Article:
Pickled Carrots

I have been suffering from blog-related amnesia for some time now. What is a blog? Do I have one? How do I get there?

All kidding aside, I actually have a backlog of care package related recipes to update including some holiday-appropriate ones. Salted vanilla bean caramels, anyone?

The other big news around these parts is that I no longer have to cook for one. Yup, JD is back and he brought his ridiculously large appetite with him. Hooray!

If that’s the case, why am I posting about pickled carrots instead of something more decadent and/or  meat-filled,  you might ask. Well, it’s because of our organic fruit and vegetable box. This box lands on our porch (by magic) every Thursday evening and is filled with a varying mix of organic produce. Since it’s now winter, we are often counting a bag of carrots among the spoils. Carrots that I kept forgetting that we had until I had stockpiled about 6-7 lbs of them.

After searching for an option that would reduce my carrot stockpile down to minimal proportions, I settled on pickled carrots. Unlike cake or muffins, pickled carrots have few ingredients, make a healthy snack and, most importantly, put all your carrots to good use.

Peeled & washed

I am guessing that I had about 6-7lbs of carrots since my kitchen scale battery happened to die as I was attempting to weight the carrots yesterday.

Soon-to-be-pickled carrots


I find that around this time of year it seems like we are always on the prowl for something to snack on as the festive eating season begins. I am not claiming that pickled carrots will take the place of egg nog, shortbread or turkey sandwiches but they certainly won’t hurt, either. And I imagine a pickled carrot might make a lovely addition to a cheese tray or a Caesar (a Bloody Mary if you’re yankee).

The recipe that I ended up adapting is for refrigerator pickled carrots – no processing in a boiling water bath for these bad boys. They are not shelf stable but will last for a month in the fridge.

Pickled Carrots

You will need:

  • 6-7 lbs carrots, peeled, rinsed and cut into small sticks
  • 6 – 500ml canning jars with lids (this fit every last carrot stick I had perfectly)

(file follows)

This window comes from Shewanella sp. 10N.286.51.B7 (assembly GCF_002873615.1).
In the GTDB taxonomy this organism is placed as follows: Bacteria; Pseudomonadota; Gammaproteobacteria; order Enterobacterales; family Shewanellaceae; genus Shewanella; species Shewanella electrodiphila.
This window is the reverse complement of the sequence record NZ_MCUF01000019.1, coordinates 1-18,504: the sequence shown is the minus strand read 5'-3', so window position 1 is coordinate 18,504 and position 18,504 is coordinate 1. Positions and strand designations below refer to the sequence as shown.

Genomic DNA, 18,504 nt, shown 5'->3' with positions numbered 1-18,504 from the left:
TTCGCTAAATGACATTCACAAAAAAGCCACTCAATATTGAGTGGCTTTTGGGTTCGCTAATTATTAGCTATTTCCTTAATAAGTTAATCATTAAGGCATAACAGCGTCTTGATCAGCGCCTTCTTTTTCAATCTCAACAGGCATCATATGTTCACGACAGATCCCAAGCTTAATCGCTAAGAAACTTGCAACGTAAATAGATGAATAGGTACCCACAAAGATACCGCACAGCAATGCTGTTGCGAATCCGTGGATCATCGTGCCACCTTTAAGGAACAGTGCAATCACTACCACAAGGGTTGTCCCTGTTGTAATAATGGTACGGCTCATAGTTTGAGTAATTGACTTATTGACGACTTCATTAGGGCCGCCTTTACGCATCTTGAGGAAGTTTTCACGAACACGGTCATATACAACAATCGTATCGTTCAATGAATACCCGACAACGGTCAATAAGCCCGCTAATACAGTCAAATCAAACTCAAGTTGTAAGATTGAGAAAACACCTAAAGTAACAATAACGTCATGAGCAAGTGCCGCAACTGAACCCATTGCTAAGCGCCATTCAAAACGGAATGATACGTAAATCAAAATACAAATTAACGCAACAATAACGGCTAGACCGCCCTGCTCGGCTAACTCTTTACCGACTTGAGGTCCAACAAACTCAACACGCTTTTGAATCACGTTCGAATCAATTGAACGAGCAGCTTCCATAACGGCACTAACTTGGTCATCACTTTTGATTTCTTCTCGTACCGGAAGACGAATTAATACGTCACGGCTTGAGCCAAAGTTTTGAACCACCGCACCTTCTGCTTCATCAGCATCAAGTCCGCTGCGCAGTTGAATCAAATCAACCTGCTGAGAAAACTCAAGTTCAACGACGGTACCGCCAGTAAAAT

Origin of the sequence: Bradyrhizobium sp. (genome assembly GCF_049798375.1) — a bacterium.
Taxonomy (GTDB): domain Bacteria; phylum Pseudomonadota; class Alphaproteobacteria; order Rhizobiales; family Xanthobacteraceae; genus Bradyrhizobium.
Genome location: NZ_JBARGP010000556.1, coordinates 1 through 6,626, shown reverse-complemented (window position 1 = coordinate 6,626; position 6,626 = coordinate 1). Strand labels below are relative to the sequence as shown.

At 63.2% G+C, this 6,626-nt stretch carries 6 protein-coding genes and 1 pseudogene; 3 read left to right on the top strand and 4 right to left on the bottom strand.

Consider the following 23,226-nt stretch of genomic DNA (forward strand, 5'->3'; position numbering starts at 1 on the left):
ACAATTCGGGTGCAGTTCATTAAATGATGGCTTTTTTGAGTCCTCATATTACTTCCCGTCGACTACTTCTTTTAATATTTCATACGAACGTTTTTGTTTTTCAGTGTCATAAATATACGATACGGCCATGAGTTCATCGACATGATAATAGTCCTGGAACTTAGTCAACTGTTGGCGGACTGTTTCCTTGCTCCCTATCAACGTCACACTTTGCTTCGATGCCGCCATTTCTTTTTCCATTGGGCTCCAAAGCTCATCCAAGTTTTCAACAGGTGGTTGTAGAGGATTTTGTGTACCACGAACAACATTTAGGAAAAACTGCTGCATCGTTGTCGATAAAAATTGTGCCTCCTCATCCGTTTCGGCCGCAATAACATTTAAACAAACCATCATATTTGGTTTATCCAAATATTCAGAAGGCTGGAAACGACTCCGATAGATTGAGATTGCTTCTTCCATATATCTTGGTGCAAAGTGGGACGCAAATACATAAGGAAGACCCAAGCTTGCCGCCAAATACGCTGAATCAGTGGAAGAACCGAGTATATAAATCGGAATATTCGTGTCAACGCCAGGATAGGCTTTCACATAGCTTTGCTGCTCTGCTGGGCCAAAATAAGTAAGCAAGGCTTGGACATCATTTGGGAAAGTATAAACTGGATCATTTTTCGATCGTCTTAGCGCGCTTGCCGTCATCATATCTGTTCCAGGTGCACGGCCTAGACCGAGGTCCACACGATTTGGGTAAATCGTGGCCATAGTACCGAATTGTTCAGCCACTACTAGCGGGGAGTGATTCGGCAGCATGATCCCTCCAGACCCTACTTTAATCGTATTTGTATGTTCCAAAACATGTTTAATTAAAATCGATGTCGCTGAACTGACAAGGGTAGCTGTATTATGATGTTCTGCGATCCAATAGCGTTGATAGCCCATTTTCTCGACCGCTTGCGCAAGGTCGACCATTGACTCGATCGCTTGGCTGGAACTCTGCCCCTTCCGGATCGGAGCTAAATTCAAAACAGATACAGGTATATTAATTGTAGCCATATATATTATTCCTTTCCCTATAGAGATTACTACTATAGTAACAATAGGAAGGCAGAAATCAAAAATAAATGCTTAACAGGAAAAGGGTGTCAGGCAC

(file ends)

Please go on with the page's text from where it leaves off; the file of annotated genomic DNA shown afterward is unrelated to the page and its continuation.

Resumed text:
• 7.5 cups water
  • 7.5 cups apple cider vinegar
  • 3 tbsp + 2 1/4 tsp kosher salt
  • large handful black peppercorns
  • small handful coriander seeds
  • generous pinch fennel seeds
  • generous pinch hot pepper flakes
  • 6 thai birds eye chilis or other small chili peppers
  • 12 cloves of garlic (or 6 cloves of garlic if you don’t want them very garlicky)
  1. Sterilize your mason jars by either running them through the dishwasher or washing them by hand in very hot water.
  2. Peel and wash your carrots. I had to cut my carrots in half to fit into my jars, then I either halves or quartered them. You don’t want huge carrot sticks because the pickling bring needs to penetrate the carrots.
  3. In a large saucepan, stir together water, vinegar, salt, peppercorns, coriander, fennel and hot pepper flakes and bring to a boil.
  4. In each jar, add two cloves of garlic and one chili pepper.
  5. Add carrot sticks to jars. This was the most fiddly step for me as 500ml jars can hold more carrots than you might think. Poking them in there sort of reminded me of carrot Tetris.
  6. Pour brine mixture over carrots leaving about 1/2 inch of space at the top of the jar. Spoon some peppercorns/spices on top of carrots and seal jars.
  7. Allow to cool and then store in your refrigerator. Let carrots sit for 2-3 days before eating. Will keep up to one month.

Note: I made WAY too much brine for my jars. I ended up also pickling some asparagus we had in the fridge and two bags of frozen green beans I had in the freezer. The good news is that the leftover brine can be reused within a week of refrigeration. Just reheat to boiling if you have some other veggies you want to pickle in small quantities (i.e. 1 – 2 jars). Oh, and if your leftover brine looks cloudy – time to throw it out!

Two of these things are not like the others! L to R: Pickled carrots, asparagus and green beans.

I should also note that spiciness here is a matter of personal preference. If you don’t want the heat, you can always leave the chilis and hot pepper flakes out of the recipe entirely.

Finally, the awesome website that gave me the instructions needed for these pickles: Food in Jars

For Ottawa-area folks, a link to the Byward Fruit Company, the purveyors of our weekly organic box.





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